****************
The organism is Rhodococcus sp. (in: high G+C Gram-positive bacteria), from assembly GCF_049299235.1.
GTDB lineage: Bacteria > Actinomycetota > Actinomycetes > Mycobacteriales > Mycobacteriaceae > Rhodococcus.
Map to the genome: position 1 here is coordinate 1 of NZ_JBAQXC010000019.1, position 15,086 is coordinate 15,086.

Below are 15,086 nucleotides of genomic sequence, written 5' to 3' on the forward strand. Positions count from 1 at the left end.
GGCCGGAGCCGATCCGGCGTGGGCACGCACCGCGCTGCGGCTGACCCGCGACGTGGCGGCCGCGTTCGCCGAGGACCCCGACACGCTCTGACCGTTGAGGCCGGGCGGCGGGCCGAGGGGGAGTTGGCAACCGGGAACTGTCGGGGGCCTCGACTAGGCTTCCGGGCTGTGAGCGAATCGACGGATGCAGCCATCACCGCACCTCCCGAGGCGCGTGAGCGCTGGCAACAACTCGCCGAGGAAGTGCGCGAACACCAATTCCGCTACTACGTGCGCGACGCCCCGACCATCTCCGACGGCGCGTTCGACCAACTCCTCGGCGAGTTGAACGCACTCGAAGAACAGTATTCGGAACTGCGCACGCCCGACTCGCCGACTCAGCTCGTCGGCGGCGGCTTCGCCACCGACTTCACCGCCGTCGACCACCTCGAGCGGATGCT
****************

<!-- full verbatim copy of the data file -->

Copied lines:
The organism is Rhodococcus sp. (in: high G+C Gram-positive bacteria), from assembly GCF_049299235.1.
GTDB lineage: Bacteria > Actinomycetota > Actinomycetes > Mycobacteriales > Mycobacteriaceae > Rhodococcus.
Map to the genome: position 1 here is coordinate 1 of NZ_JBAQXC010000019.1, position 15,086 is coordinate 15,086.

Below are 15,086 nucleotides of genomic sequence, written 5' to 3' on the forward strand. Positions count from 1 at the left end.
GGCCGGAGCCGATCCGGCGTGGGCACGCACCGCGCTGCGGCTGACCCGCGACGTGGCGGCCGCGTTCGCCGAGGACCCCGACACGCTCTGACCGTTGAGGCCGGGCGGCGGGCCGAGGGGGAGTTGGCAACCGGGAACTGTCGGGGGCCTCGACTAGGCTTCCGGGCTGTGAGCGAATCGACGGATGCAGCCATCACCGCACCTCCCGAGGCGCGTGAGCGCTGGCAACAACTCGCCGAGGAAGTGCGCGAACACCAATTCCGCTACTACGTGCGCGACGCCCCGACCATCTCCGACGGCGCGTTCGACCAACTCCTCGGCGAGTTGAACGCACTCGAAGAACAGTATTCGGAACTGCGCACGCCCGACTCGCCGACTCAGCTCGTCGGCGGCGGCTTCGCCACCGACTTCACCGCCGTCGACCACCTCGAGCGGATGCT